Leaves, seeds, grains, nuts, fruit, flowers and insects
Upland and lowland rainforests
Brazil, French Guiana, Guyana, Suriname and Venezuela
The white-faced saki monkeys
Feast for free rangers
Feeding time is the best time to glimpse our group of free-ranging white-faced sakis. They faithfully turn up at the Treetops Trail exit at 10.30am and 2pm for the feast laid out for them. Carrots, apples, primate pellets and rice balls with sweet potatoes and egg are part of the spread. Treats like sunflower seeds, peanuts and mealworms are given on occasion. The daily feeding sessions condition the free-roaming sakis to stay within their designated area.
Male sakis are black except for the white ‘face mask’ that surrounds their face and the species is named for their striking appearance. Females are mostly brownish-grey, with two vertical stripes from their eyes to the corners of their mouth. When they’re young, males and females look similar. Males start to gradually don the ‘white mask’ at 3 to 4 years of age.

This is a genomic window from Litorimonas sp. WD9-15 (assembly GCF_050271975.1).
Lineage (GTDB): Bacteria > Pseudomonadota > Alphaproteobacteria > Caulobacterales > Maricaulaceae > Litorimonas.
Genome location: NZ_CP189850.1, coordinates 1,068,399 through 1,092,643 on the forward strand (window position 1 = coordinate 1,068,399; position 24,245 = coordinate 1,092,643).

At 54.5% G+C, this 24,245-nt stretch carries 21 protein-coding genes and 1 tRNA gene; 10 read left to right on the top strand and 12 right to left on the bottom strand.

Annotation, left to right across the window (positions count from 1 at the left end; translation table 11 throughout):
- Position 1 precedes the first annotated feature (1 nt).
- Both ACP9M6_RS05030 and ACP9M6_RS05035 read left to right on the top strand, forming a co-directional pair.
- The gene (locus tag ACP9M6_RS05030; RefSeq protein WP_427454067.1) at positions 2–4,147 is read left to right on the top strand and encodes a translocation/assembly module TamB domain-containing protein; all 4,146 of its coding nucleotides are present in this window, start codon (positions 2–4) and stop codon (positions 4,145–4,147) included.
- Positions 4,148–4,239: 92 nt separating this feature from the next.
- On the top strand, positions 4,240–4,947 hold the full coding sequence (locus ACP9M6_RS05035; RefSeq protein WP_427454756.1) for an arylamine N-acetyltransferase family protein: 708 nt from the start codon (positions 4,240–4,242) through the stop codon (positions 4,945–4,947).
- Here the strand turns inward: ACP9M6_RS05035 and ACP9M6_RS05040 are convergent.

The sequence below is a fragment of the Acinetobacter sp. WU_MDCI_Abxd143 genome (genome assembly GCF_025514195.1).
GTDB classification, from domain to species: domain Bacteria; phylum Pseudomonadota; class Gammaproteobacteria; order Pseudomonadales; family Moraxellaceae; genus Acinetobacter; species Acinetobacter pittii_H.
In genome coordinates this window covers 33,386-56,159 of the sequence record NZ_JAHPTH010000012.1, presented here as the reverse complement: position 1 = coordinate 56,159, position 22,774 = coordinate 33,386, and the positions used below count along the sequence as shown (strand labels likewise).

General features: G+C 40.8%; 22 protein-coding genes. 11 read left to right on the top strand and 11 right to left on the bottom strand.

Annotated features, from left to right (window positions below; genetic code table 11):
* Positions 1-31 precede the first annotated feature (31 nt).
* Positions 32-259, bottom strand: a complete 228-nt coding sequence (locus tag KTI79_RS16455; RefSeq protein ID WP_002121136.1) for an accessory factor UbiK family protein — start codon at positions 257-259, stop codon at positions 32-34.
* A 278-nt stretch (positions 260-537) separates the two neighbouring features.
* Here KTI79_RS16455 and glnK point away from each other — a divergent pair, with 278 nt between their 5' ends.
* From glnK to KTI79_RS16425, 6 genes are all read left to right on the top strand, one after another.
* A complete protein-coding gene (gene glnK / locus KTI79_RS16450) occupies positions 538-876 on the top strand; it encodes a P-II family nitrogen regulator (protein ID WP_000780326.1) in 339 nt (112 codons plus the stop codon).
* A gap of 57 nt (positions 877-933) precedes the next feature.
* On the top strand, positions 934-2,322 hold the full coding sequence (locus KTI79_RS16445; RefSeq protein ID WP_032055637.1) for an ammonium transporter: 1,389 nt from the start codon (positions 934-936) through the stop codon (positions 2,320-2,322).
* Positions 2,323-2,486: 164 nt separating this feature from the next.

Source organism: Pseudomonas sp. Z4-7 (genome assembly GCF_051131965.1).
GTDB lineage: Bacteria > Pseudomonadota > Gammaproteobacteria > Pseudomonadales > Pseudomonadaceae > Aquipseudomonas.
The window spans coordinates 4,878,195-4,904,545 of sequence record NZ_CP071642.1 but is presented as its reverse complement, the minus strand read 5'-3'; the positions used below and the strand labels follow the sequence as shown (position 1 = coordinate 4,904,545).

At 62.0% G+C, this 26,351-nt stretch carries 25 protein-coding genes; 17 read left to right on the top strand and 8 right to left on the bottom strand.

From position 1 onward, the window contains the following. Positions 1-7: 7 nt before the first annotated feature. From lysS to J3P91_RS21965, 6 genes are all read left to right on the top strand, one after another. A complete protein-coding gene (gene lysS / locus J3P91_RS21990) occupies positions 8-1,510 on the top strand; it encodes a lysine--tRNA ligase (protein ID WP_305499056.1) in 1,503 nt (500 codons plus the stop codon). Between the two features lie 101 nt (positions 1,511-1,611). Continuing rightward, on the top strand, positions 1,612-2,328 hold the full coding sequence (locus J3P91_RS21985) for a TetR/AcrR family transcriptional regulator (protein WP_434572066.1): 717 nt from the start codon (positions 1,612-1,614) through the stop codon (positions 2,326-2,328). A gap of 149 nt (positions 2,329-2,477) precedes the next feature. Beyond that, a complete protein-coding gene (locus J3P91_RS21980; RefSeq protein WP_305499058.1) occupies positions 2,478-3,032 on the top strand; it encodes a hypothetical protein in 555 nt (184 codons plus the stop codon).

Sakis move through the forest on all fours and by leaping. Their long bushy tail, which is about the length of their body, is not prehensile but helps them keep their balance. When escaping from danger, they can make downward leaps covering close to 10m, a feat which has earned them the nickname “flying monkeys”. Wholly arboreal, the sakis seldom, if ever, come down to the ground, though they may descend to the lower limbs of trees or even to bushes in search of food.
Creatures of habit
Sakis are partial towards seeds, spending 95-99% of total consumption time on breaking them open and eating them. To drink water, sakis soak their hands in water and lick them. Equally peculiar is their bedding down posture - they curl up on branches like a cat! They typically spend the night in larger trees in the canopy that provide good cover.